Novello: When you come here and you see 20 years after, the women who created it, and now you see 20 years after the women that are going to continue it who realize this field is here forever and the one generation of the year 2020, and -40, and -60 will be thankful that there were some women in the 1980s, when it was not even important to mention it, that they thought about you as a generation to be able to shine with what they did in obscurity… And so when you come 20 years now, and not only do you learn of the studies that were not putting off at the forefront, then and now, you cannot introduce research at the NIH unless you give me the idea that you are going to benefit the other half of the United States as well, then you realize that we’ve come a long way.
Balintfy: Current NIH institute directors who also attended the symposium, emphasize that the research continues to move forward.
Katz: I’m director of the National Institute of Arthritis and Musculoskeletal and Skin Diseases.
Balintfy: That’s Dr. Stephen Katz.
Katz: And of course, another name for us is the National Institute on Women’s Health. We have so many issues that correspond to women’s health that, just to name a few, osteoarthritis, osteoporosis, many of the autoimmune diseases that afflict women to a much greater extent than men. And then there are other diseases which used to affect men to a much greater extent, like gout, used to be almost unheard of in women, but now is seen in an increased proportion of women.
Balintfy: Dr. Susan Shurin, Acting Director of the National Heart Lung and Blood Institute also highlights current women’s health priorities at her institute:
Shurin: Probably the most important ones right now are the differences in the ways that heart attacks manifest in women compared to men and the increasing incidents of Chronic Obstructive Pulmonary Disease in women, which follows the increase in smoking after the Second World War. It turns out that COPD is as common now – is now more common, actually, in women as it in men, and it manifests a little bit differently. The good news is that if women are able to stop smoking, the lung disease doesn’t seem to progress as much as it does in men. There may be actually more benefit to stopping smoking in women than there is in men.
Balintfy: And Dr. Griffin Rodgers, who we heard at the beginning of the program, again emphasizes the importance of gestational diabetes awareness.
Rodgers: This is particularly important because it affects 5 percent of all pregnancies in this country. Women who develop gestational diabetes are at high risk of going on to develop diabetes themselves, and the infant that is born during that pregnancy, that infant is also of high risk.
Balintfy: Dr. Rodgers adds that his institute, NIDDK is partnering with the Office of Research on Women’s Health to increase awareness of gestational diabetes. Dr. Pinn adds that these kinds of efforts, and the symposium itself, help.
Pinn: I really think the way we promote women’s health and women’s health research is through this interdisciplinary approach, which means a collegial approach, working together.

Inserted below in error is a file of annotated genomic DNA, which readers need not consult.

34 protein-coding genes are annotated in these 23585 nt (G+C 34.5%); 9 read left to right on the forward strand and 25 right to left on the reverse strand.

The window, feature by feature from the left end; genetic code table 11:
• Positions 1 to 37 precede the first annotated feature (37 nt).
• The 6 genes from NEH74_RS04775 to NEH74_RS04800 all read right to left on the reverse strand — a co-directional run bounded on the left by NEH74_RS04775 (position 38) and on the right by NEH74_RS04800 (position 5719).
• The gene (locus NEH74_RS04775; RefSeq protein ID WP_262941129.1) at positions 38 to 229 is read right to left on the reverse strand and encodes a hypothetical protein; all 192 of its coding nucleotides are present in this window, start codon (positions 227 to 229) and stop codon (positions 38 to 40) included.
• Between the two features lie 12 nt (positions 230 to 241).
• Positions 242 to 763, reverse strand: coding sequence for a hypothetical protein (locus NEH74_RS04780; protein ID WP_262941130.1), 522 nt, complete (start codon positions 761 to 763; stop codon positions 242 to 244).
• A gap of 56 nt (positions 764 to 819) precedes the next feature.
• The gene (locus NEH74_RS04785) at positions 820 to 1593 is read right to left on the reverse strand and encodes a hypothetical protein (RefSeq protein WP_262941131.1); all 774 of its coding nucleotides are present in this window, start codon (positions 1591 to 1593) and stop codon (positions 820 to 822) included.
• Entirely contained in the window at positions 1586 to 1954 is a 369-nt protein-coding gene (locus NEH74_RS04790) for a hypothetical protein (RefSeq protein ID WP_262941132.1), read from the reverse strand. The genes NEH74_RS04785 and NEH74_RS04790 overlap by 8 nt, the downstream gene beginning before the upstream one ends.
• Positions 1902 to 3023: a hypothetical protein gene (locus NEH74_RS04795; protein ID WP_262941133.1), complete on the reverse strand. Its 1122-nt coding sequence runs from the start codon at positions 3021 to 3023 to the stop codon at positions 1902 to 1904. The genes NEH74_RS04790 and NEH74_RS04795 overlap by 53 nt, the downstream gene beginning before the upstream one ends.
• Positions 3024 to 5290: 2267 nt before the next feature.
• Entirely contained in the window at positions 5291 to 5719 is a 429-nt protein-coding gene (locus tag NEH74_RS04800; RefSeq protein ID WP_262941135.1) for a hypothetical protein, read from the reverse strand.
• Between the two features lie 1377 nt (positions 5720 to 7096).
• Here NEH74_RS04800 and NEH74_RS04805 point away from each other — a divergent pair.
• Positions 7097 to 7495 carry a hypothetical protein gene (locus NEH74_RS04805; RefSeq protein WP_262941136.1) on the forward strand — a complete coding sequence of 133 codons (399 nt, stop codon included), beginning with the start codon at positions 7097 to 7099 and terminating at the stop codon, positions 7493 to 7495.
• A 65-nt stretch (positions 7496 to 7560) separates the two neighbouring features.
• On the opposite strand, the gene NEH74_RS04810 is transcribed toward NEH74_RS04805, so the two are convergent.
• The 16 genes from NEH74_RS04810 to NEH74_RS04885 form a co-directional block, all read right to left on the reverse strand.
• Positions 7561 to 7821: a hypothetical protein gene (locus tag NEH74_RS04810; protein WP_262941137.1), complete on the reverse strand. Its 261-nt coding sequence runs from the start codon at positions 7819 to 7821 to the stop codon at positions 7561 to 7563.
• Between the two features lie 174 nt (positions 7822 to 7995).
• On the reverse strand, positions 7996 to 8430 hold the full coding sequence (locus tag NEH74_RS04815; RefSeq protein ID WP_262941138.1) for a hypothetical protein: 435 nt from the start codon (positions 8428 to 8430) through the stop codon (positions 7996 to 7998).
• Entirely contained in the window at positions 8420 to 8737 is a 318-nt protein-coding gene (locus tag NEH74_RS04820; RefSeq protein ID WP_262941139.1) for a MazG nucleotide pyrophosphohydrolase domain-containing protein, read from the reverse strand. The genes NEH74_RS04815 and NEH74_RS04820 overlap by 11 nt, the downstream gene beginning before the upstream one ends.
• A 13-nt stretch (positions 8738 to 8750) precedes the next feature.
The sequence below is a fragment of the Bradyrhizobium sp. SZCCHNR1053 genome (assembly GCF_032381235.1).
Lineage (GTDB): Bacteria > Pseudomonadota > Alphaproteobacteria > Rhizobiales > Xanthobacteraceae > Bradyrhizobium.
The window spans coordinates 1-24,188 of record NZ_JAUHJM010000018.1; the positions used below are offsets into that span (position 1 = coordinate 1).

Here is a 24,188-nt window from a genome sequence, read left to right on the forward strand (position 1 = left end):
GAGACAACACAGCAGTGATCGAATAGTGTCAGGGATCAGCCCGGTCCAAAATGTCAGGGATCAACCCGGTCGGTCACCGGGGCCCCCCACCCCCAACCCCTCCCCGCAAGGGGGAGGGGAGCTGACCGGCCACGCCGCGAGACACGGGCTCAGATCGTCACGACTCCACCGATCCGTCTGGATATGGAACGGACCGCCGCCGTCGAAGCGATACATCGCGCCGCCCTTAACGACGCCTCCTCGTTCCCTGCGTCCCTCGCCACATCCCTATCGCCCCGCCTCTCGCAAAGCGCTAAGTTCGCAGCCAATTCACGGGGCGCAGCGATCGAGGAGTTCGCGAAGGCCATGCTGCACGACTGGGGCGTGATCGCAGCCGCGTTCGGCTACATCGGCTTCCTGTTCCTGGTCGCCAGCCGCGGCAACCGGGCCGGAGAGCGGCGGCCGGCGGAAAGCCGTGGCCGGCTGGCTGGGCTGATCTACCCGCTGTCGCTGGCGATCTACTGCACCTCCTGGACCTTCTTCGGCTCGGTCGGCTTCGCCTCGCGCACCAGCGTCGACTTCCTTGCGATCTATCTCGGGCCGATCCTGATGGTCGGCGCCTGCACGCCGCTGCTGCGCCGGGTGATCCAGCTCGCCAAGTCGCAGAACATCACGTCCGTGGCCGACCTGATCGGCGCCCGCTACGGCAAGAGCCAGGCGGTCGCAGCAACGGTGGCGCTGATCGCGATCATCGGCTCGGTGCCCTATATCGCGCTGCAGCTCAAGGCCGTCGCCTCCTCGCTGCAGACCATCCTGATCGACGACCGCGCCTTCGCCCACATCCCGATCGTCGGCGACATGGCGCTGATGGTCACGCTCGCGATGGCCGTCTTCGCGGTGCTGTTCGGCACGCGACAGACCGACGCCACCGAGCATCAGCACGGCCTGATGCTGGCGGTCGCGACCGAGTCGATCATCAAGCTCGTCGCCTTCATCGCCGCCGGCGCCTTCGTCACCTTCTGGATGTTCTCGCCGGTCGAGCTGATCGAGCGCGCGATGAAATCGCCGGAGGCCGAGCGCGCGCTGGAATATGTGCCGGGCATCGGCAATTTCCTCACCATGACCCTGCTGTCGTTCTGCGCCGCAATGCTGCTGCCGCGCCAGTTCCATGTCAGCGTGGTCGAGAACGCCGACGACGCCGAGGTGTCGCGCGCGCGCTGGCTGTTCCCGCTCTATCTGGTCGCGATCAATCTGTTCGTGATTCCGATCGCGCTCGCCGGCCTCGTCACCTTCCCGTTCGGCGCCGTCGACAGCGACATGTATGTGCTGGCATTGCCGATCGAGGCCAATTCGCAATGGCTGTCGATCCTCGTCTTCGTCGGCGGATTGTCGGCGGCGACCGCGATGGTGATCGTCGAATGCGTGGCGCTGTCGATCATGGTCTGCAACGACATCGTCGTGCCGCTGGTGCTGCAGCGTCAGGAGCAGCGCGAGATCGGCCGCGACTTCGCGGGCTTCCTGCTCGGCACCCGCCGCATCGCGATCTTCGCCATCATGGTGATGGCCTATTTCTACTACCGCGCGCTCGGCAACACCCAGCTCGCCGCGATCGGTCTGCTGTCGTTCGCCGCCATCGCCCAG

Balintfy: For more information on the symposium and research on women’s health, visit the website orwh.od.nih.gov. Coming up next, the conclusion of our series on the History of Medicine.
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The History of Medicine series – part 3 of 3
Balintfy: We’re wrapping up our series on the National Library of Medicine’s History of Medicine Division today with Michael North. He’s the Head of the Rare Books and Early Manuscripts Section. So let’s start with a little perspective on the section.
North: You’re probably aware that the National Library of Medicine is the largest medical library in the world. And, in the Rare Books and Early Manuscripts Section in the History of Medicine Division, we have the largest rare medical book collection in the world. That includes over 60 thousand medical and scientific books dating before 1800.
Balintfy: What would you say are some highlights of the Rare Books and Early Manuscripts Section?
North: In our collection we have really most of the important high points in medical publishing over the last five hundred years including a copy of Vesalius’s “De Fabrica” printed in Boswell in 1543 which is considered the first modern anatomical atlas. We have a copy of William Harvey’s “De Motu Cordis” which was published in 1628. It was the first book to lay out the—to prove the circulation of the blood through the body. And Edward Jenner’s—we have a copy of Edward Jenner’s “An Inquiry Into the Causes and Effects of the Variolae Vaccinae” in which he proved that by vaccinated people with cow pox, it would cause immunity to small pox and basically has allowed us to eliminate small pox from the world today.
We also have a large collection of natural history which even includes things like astronomy. The further back you go in science and medicine, all the sciences and philosophy and that sort of thing were mixed together. The same people were really doing the same kinds of investigations and experiments and writing and that sort of thing. So, you know, you had physicians studying botany and astronomy because they thought that movements of the stars could cause or end epidemics and that sort of thing.